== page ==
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Injustice starring James Purefoy and Dervla Kirwan PREVIEW

James Purefoy as William Travers. Pics: (C) ITV

Rating ★★★★

ITV1, Monday 6 June to Friday 10 June, 9pm

The writer and creator of this drama, author Anthony Horowitz, says it’s based on a simple question about barristers – ‘How do people live with themselves when they get a horrible killer off on a teachnicality.’

ITV is devoting five consecutive nights to tell the story of Horowitz’s psychological thriller, making it the TV event of the week. James Purefoy takes the lead as William Travers, a criminal barrister who is living in Ipswich and recovering from traumatic events that have shattered his belief in the legal system.

James Purefoy and Dervla Kirwan (as Jane)

Dervla Kirwan is his wife, Jane, who sacrificed her publishing career to move back to the sticks with their kids to aid his recovery.

DS Wenborn – aggressive, snarling
In tandem with their story, we meet DS Mark Wenborn – a show-stealing shift from actor Charlie Creed-Miles. Wenborn’s aggressive, snarling, constantly eye-balling his poor partner, DC Nick Taylor (Obi Abili). As one colleague tells Wenborn, he’s a bastard – but a very watchable one, not above calling an elderly witness a ‘daft old bat’ to her face. Wenborn’s idea of treating his wife is to show her postmortem murder photos…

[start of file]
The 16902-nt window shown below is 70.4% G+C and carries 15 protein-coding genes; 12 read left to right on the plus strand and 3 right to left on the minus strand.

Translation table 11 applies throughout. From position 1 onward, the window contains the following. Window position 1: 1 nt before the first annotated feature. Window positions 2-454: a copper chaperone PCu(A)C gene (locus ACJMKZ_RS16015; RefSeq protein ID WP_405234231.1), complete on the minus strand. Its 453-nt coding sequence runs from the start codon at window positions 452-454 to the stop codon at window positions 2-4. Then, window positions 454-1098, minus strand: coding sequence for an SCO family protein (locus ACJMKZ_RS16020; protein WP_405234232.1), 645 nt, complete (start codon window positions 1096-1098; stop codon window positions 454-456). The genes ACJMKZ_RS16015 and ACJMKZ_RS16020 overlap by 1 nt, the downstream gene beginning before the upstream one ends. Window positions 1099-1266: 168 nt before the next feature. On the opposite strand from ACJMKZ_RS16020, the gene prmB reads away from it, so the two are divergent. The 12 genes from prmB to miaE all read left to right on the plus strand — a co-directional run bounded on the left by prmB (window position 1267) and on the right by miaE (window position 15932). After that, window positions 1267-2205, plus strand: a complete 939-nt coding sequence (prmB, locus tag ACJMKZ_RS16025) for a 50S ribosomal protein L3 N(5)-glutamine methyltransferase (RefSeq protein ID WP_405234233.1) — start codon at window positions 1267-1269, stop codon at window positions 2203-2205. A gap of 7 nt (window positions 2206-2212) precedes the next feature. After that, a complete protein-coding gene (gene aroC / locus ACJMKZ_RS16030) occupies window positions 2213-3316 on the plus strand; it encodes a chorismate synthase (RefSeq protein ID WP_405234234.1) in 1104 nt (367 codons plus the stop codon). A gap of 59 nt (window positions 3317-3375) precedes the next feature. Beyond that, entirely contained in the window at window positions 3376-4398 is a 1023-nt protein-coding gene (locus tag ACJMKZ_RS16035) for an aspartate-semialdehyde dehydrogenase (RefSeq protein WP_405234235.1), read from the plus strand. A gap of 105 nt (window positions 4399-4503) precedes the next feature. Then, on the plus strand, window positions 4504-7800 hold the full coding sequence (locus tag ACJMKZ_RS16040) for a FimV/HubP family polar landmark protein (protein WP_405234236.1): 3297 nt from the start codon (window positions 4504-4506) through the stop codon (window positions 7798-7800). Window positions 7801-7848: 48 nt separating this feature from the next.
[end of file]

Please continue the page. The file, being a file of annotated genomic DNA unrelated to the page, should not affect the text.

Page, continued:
During the opening episode, we see William’s comfy middle-class life, his kids, his boat, the nice home. But we learn that he longer takes murder cases, that he has trouble sleeping and is haunted by an incident at Ipswich train station when he spots a man on the opposite platform and, agitated, decides to follow him.

Obi Abili (Taylor) and Charlie Creed-Miles (Wenborn)

It’s a slightly confusing episode because the shifts backwards and forwards in narrative are tricky to follow. But the whole story is suddenly pulled into focus at the end of this first hour with a stunning twist involving the shooting of a farm labourer at a remote cottage. This packs the remaining episodes with plenty of tension – what just happened, and what were the devastating events that led to Travers’ breakdown?